The Washington County Probate Court was established to determine the legitimacy of Last Wills and Testaments, as well as the distribution of estates. Over the years, the role of the county probate court has changed to include the following legal procedures:
- Adoptions of Minors and Adults
- Guardianships of Minors and Adults
- Conservatorships of Minors and Adults
- Name Changes
Washington County Probate Court is staffed by a part-time Judge and a full-time Register, a Deputy Register, and a Clerk/Secretary. The Judge and Register are elected every four years. The staff is appointed by the Register.
The Probate Judge sits without a jury presiding over all Adoptions, Guardianships, Conservatorships, Name Changes, Trusts and estates which require a hearing. Hearings are scheduled for two Tuesdays a month but are also held on an as needed basis.
As well as supporting all of the Court’s functions, the Registry’s staff maintains and records the probate documents. The Register has quasi-judiciary powers and is authorized to conduct Informal probate proceedings. While the staff does not give legal advice and recommends those seeking legal advice to contact an attorney, this office does sell forms for the probate proceedings.
We are part of maineprobate.net - a comprehensive website containing records of all 16 of the Probate Courts in Maine. We have scanned and entered present probate documents back to 2005 and are back scanning as time allows.
The Washington County Registry of Probate maintains all the records of the Probate Court for Washington County from 1785 until present.
Washington County Probate records from 2007 onward are now available at www.maineprobate.net, a website for all 16 Maine Registries of Probate.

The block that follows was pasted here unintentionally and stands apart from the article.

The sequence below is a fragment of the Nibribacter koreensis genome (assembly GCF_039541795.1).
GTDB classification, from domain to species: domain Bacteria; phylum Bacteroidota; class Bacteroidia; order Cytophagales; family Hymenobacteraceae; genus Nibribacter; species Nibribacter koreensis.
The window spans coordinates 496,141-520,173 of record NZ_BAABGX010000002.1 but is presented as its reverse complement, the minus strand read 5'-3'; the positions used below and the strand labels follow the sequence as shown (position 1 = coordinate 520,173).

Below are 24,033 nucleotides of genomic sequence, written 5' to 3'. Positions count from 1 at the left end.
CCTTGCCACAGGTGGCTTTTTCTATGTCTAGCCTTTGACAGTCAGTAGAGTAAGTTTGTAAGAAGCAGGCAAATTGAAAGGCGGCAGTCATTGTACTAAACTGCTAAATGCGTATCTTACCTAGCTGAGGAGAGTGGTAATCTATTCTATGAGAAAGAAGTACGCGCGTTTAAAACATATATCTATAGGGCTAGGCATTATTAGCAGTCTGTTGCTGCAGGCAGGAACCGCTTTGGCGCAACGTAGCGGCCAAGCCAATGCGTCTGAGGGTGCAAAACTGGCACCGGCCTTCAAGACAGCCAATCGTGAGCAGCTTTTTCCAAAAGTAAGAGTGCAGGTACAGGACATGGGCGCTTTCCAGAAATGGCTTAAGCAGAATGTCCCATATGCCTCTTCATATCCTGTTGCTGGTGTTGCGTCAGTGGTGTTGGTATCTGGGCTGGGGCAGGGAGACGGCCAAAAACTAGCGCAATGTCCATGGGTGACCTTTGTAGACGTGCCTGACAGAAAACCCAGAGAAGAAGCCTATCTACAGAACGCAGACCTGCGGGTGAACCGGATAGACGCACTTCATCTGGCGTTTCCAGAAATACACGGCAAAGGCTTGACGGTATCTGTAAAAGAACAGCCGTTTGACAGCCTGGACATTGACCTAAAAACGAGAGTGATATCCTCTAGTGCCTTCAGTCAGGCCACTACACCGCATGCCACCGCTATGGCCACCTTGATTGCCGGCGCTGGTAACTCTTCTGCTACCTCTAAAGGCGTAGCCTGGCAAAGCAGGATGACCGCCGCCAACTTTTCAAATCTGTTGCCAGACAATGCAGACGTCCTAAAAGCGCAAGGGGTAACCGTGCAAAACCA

The documents on file include probated estates (wills, letters testimony, inventories, etc), Adoptions, Guardianships of Minors and Adults, Conservatorships of Minors and Adults, Trusts, and Name Changes. All records are open to the public except the Adoption records after September 1953.
This office houses the original Census Books of 1850, 1860 and 1870. Genealogists prefer to use them instead of national microfilmed copies which are often handwritten copies of handwritten copies. In some instances the microfilmed copies of copies contain errors such as misspelled or omitted names.
Our staff also assists the public in accessing Washington County’s collection of newspapers, the largest of its kind in the State, including some newspapers that are found nowhere else. Currently more than half of these newspapers are on microfilm located in our office together with a microfilm reader-printer.
Finally, our office sells reproductions of the 1881 Washington County Atlas.
We do not maintain records of marriage or death. These records are maintained by the individual towns although many records have been placed on file with the state archives in Augusta.